The Sunshine State prides itself on being an ideal location to live, work, and play. While Florida, now the nation’s third most populous state, remains competitive across areas such as economic development, business opportunities, cutting-edge research, and arguably leads the nation in tourism, Florida lags behind a majority of states when it comes to addressing the health access needs of its large, rapidly growing, diversely-aged population.
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<p>The latest Florida General Revenue Estimating Conference produced some good
news for the Governor and the legislators that will be putting together the next
state budget. Increased estimates of revenue to be collected in the current year (FY2014-
15) and the next year (FY2015-16) mean that there will be $627.9 million more general
revenue (GR) for the Legislature to work with than the previous estimate.
At its meeting December 15, the conference adopted a new forecast that shows that
Floridaâ€™s economy is recovering and people are spending more. Lower gas prices are
helping to free up some discretionary income and consumers are responding. Taxable
sales relating to tourism and business purchases are also increasing.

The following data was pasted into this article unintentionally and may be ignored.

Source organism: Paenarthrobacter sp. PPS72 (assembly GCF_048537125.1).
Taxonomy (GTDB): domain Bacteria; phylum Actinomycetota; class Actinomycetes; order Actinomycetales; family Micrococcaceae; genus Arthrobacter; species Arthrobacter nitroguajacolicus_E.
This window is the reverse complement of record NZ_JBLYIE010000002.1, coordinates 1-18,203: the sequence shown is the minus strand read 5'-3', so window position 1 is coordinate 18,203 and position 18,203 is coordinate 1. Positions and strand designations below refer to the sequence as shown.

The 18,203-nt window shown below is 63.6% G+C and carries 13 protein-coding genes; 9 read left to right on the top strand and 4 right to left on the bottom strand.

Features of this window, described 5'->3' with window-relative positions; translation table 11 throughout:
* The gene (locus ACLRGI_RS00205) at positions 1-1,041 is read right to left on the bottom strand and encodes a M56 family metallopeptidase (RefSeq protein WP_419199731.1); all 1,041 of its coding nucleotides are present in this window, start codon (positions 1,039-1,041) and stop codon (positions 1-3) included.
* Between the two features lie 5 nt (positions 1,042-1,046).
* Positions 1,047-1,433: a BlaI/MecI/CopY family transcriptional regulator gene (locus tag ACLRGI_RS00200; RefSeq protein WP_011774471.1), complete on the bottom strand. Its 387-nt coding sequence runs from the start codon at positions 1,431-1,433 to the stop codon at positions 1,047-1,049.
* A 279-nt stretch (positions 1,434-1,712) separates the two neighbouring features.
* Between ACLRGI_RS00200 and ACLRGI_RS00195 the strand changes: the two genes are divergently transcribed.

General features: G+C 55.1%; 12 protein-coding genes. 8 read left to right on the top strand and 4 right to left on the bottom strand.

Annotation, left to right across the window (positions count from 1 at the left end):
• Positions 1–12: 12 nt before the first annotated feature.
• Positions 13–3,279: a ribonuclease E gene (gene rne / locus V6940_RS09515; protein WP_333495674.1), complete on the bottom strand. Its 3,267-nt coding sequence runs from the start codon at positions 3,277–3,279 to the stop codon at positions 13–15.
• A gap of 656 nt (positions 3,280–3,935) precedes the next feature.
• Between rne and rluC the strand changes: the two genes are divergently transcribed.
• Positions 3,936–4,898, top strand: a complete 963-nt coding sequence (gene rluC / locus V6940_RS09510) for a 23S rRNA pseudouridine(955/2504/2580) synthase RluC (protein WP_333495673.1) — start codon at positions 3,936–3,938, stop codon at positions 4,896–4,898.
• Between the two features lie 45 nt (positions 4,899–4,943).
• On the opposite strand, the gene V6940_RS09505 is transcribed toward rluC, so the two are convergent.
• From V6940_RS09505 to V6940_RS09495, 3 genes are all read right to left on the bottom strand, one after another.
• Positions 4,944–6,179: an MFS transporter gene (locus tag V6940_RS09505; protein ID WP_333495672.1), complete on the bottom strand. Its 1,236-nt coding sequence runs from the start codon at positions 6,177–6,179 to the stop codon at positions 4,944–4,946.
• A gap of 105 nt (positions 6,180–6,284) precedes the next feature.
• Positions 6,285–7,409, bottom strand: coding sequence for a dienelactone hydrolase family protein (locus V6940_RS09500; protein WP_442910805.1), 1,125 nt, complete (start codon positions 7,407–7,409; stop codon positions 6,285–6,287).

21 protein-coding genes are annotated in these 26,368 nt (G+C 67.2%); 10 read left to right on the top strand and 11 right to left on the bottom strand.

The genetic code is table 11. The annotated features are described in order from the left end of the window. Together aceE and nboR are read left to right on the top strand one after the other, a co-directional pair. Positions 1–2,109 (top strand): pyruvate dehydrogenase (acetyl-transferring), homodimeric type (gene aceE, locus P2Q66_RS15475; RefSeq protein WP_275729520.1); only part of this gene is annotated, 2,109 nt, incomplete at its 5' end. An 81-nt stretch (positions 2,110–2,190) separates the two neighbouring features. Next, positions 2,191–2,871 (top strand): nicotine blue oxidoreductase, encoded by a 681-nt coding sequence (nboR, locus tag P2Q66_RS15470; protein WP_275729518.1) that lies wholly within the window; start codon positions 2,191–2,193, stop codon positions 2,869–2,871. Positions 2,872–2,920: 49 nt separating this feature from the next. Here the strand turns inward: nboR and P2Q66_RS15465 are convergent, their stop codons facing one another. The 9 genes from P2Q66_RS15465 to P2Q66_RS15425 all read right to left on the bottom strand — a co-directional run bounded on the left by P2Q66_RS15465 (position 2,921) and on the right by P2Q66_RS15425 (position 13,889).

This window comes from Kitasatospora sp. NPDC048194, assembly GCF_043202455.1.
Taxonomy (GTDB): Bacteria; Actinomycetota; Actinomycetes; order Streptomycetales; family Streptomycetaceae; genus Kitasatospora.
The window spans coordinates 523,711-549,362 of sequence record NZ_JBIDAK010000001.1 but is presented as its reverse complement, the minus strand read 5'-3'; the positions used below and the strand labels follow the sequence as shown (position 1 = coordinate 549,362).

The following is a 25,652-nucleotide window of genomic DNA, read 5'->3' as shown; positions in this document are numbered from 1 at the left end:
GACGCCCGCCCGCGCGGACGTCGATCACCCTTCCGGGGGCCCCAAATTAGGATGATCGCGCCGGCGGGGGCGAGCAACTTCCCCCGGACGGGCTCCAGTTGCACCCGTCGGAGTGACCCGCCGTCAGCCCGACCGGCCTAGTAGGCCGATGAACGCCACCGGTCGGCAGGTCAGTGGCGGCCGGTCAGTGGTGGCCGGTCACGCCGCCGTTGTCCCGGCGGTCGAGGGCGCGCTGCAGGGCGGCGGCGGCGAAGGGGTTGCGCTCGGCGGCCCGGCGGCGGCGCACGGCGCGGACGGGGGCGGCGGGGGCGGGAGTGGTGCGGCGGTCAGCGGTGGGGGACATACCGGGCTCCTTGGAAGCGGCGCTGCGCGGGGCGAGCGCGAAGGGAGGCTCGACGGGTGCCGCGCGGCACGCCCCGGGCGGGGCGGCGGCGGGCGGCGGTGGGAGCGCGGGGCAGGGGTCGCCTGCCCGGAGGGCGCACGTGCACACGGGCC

Since the last GR forecast in August, actual collections have exceeded expectations. At
the end of November, total collections for the year (five months) were $158.6 million
(1.55 percent) over estimate. Since this overage was stronger and more consistent than
normal variations, the Conference upped the new estimates.
The Conference increased its estimates by $296.0 million for FY2014-15 and by $331.9
million for FY2015-16. GR collections are now estimated to total $27.485 billion this
year and $28.578 next year, showing annual growth of 4.9 percent and 4.0 percent,
CHANGES IN GR ESTIMATES
NEW GENERAL REVENUE ESTIMATES
ADD $627 MILLION TO THE STATEâ€™S
COFFERS FOR THE NEXT BUDGET YEAR
The sales tax, by far the stateâ€™s largest revenue source, accounts for most of the
additional money in the estimate, and was increased by $384.2 million over the
two-year period. Spurred by greater activity than expected in the housing market,
estimates for documentary stamp taxes were increased by $138.3 million, and
for intangibles taxes by $32.6 million. The est